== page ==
Changes needed to pilot plans that are testing better ways to coordinate care among high-cost dual-eligible beneficiaries include ensuring provider rates reflect unanticipated costs.


Sept. 20—A range of changes—including better combining of Medicare and Medicaid financing streams—is needed to improve care for some of the costliest patients, known as dual-eligibles, according to a Bipartisan Policy Center (BPC) report.

The high-profile Washington, D.C., think tank recently recommended a series of policy changes to improve the care of high-cost patients who are dually eligible for Medicare and Medicaid. 

Such high-need beneficiaries comprised only 37 percent of the Medicare population but incurred 74 percent of total Medicare costs and accounted for 90 percent of Medicare hospital readmissions in 2010.

New Data

The recommendations accompanied new findings about dual-eligible patients by BPC, including the presence of a costly subpopulation of 10 percent of such patients. That smaller group accounted for 38.5 percent of total combined Medicare and Medicaid spending on dual-eligible patients in 2011.

Other report findings include:

  • The average dual-eligible beneficiary has six chronic conditions, while all other Medicare beneficiaries have an average of four.
  • Average annual Medicare spending for full-benefit dual-eligible beneficiaries is more than twice as much as for all other Medicare beneficiaries.
  • Dual-eligible beneficiaries have higher rates of hospitalizations and re-hospitalizations for medical conditions such as hypertension, congestive heart failure, and chronic obstructive pulmonary disease—conditions for which comprehensive care can often prevent the need for a hospital inpatient admission for treatment.

Tom Daschle, co-founder of BPC and a former Democratic Majority Leader in the Senate, said a “key barrier” to improving care for this population is misaligned financial incentives in Medicare and Medicaid. And he warned that without alignment, care coordination models for this costly population are not sustainable.

Among the recommendations was that the Centers for Medicare & Medicaid Services (CMS) consolidate regulatory authority for reimbursement structures serving dual-eligible beneficiaries into a single office.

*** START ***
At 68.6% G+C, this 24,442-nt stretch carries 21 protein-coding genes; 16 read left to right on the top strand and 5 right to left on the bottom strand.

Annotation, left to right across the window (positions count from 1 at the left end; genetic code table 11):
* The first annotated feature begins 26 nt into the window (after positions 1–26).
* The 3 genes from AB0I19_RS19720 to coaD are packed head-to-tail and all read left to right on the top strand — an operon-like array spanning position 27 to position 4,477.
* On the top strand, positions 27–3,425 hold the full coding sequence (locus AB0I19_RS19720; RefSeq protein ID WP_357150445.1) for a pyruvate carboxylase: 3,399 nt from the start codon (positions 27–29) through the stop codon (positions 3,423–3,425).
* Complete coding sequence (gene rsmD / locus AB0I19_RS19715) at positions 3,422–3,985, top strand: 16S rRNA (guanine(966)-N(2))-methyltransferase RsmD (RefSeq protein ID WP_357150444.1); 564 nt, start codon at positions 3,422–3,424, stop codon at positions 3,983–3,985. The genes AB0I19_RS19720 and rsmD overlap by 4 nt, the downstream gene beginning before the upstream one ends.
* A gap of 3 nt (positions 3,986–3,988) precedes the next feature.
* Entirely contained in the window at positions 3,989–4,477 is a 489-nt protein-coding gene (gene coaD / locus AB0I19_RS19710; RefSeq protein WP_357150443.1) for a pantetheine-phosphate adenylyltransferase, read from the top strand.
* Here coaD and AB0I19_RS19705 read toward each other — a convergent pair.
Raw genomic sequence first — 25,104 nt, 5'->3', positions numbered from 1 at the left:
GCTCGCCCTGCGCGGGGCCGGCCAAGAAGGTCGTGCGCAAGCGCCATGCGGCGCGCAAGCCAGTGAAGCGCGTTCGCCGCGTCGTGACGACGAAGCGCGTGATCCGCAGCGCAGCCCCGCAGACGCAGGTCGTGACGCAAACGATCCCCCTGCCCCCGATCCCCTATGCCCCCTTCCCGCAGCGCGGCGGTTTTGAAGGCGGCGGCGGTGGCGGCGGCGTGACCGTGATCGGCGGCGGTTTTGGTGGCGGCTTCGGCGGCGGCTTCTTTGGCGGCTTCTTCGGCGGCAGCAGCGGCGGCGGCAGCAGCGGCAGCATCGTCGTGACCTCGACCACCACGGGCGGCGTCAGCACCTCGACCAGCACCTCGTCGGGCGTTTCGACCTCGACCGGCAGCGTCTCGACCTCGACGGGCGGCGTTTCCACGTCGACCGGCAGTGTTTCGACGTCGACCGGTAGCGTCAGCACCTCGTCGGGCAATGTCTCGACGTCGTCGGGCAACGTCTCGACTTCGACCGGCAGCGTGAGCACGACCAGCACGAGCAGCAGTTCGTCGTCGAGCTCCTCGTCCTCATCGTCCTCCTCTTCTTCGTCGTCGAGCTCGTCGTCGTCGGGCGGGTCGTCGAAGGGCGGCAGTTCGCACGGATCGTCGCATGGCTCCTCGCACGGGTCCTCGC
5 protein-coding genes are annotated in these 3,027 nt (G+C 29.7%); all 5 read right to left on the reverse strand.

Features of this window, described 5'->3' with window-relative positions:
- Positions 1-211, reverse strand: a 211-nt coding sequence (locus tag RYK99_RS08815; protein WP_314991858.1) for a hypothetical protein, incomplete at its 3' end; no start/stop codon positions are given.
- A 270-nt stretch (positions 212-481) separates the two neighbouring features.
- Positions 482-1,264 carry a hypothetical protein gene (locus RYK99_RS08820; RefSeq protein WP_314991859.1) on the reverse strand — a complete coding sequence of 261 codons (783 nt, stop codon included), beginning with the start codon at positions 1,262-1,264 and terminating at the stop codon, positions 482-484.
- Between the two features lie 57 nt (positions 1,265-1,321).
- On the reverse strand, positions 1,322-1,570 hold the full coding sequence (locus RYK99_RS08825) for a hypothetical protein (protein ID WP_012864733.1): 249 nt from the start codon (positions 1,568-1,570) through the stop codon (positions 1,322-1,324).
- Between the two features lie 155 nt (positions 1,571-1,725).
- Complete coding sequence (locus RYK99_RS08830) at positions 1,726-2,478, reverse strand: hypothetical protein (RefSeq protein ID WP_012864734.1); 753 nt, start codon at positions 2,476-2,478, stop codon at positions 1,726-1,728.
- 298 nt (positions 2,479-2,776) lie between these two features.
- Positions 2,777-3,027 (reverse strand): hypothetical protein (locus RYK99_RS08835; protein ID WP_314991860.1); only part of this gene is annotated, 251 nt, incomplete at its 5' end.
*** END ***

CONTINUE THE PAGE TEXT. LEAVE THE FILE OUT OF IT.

“Consolidating this authority will help ensure that decisions affecting these programs are made through the lens of an integrated program that takes into account the impact on beneficiaries, as well as state implementation,” the report stated.

Ongoing Initiative

BPC also recommended changes to the Financial Alignment Initiative, which was authorized by the Affordable Care Act to test better coordination of the often-splintered care such beneficiaries receive. To date, 354,904 dual-eligible beneficiaries have enrolled in Medicare-Medicaid pilot plans in California, Colorado, Illinois, Massachusetts, Michigan, Minnesota, New York, Ohio, South Carolina, Texas, Virginia, and Washington.

The lack of comparable data from the various state programs has made it difficult to assess whether the demonstration is achieving its goal of providing coordinated care to the dual-eligibles, according to a Government Accountability Office report earlier this year. However, a January report on one pilot participant, the Washington Health Homes demonstration, found that from July 2013 to December 2014 it saved Medicare $21.6 million, or 6 percent, compared to a control group.

“We are beginning to see the evidence that improvement is possible,” Daschle said.

However, needed changes to the Financial Alignment demonstrations, according to the BPC report, include revising contracts to ensure that rates reflect unanticipated costs of infrastructure investment or costs of treating special-needs populations, such as those with previously untreated mental illness. Although CMS has made that adjustment in some states’ financial alignment plans, many providers continue to bear such costs.

Jason Dinger, PhD, CEO of MissionPoint Health Partners, an accountable care organization that serves dual-eligible patients, said better coordination between Medicare and Medicaid programs is “hugely important” because, among other reasons, providers are not trained to figure out which of the programs covers which services.

However, Dinger praised the capacity of the program to address patients’ needs that are not traditionally covered by health plans, such as transportation, care coordination, and dental services.

“We underestimated the impact of these factors on health outcomes,” Dinger said during a BPC presentation.

Carrie Graham, PhD, assistant director of research at the University of California Berkeley, said California’s Financial Alignment Initiative pilot had a slow start, with half of the dual-eligibles in the state opting out of the program. The reason for their reticence remains unclear, but Graham said provider resistance to losing fee-for-service patients could have been a factor.

Since the program has launched, patient access to care has mostly remained the same, although 20 percent have reported improved access. Additionally, about 30 percent have reported reduced use of emergency departments for care.

Other benefits of the program have included an increasing willingness of health plans to communicate with each other and with community service providers “for the first time,” Graham said.


Rich Daly is a senior writer/editor in HFMA’s Washington, D.C., office. Follow Rich on Twitter: @rdalyhealthcare

Publication Date: Tuesday, September 20, 2016